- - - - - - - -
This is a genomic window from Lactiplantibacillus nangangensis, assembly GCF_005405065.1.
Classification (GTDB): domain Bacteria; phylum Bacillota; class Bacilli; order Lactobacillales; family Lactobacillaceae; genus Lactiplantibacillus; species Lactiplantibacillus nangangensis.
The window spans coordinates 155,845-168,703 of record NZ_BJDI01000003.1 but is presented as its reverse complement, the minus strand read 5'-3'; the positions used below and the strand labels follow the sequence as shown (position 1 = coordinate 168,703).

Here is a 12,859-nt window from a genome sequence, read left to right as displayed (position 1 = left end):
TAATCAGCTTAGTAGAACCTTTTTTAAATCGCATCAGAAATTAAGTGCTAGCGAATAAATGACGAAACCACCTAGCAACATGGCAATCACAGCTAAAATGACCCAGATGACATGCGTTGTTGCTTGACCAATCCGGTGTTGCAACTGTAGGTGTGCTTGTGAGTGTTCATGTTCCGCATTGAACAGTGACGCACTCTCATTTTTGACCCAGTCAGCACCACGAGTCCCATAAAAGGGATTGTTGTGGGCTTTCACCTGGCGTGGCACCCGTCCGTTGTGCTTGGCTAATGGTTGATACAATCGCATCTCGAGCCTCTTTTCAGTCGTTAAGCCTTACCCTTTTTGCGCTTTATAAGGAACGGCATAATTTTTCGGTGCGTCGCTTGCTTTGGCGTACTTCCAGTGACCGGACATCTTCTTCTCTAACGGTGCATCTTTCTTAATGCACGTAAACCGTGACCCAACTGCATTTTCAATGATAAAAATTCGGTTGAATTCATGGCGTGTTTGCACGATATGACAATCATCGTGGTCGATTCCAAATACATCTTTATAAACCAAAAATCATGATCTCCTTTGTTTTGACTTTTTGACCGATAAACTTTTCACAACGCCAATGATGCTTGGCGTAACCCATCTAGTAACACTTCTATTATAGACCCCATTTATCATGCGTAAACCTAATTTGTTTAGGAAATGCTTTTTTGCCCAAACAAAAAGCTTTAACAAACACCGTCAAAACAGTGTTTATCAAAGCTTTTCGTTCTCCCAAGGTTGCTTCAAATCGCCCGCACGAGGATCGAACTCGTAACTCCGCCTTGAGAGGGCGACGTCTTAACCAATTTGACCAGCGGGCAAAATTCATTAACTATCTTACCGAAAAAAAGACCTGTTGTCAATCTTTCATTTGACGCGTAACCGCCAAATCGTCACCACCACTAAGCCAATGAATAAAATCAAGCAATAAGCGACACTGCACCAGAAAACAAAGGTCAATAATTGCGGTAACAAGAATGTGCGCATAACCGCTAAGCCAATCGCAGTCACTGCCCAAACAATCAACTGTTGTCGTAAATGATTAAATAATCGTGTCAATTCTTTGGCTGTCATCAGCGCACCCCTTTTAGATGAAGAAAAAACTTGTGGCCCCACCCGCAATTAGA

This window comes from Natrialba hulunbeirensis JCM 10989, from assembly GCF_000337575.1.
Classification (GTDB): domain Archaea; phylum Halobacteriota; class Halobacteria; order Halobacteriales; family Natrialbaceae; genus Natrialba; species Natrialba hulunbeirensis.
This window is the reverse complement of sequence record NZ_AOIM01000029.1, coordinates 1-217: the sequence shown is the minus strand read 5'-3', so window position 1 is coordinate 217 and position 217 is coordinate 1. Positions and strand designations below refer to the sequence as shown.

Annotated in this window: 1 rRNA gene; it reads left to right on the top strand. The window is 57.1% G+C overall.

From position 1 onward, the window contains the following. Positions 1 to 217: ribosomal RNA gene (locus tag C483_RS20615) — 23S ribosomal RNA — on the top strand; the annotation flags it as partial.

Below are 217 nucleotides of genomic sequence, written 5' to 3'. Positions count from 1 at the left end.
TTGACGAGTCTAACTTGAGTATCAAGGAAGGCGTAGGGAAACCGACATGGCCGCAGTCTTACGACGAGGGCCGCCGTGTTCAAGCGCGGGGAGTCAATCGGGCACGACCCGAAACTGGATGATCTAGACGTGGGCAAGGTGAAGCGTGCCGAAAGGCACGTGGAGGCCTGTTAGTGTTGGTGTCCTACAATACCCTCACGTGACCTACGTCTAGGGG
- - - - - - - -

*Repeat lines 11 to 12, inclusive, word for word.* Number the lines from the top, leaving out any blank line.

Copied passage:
Below are 217 nucleotides of genomic sequence, written 5' to 3'. Positions count from 1 at the left end.
TTGACGAGTCTAACTTGAGTATCAAGGAAGGCGTAGGGAAACCGACATGGCCGCAGTCTTACGACGAGGGCCGCCGTGTTCAAGCGCGGGGAGTCAATCGGGCACGACCCGAAACTGGATGATCTAGACGTGGGCAAGGTGAAGCGTGCCGAAAGGCACGTGGAGGCCTGTTAGTGTTGGTGTCCTACAATACCCTCACGTGACCTACGTCTAGGGG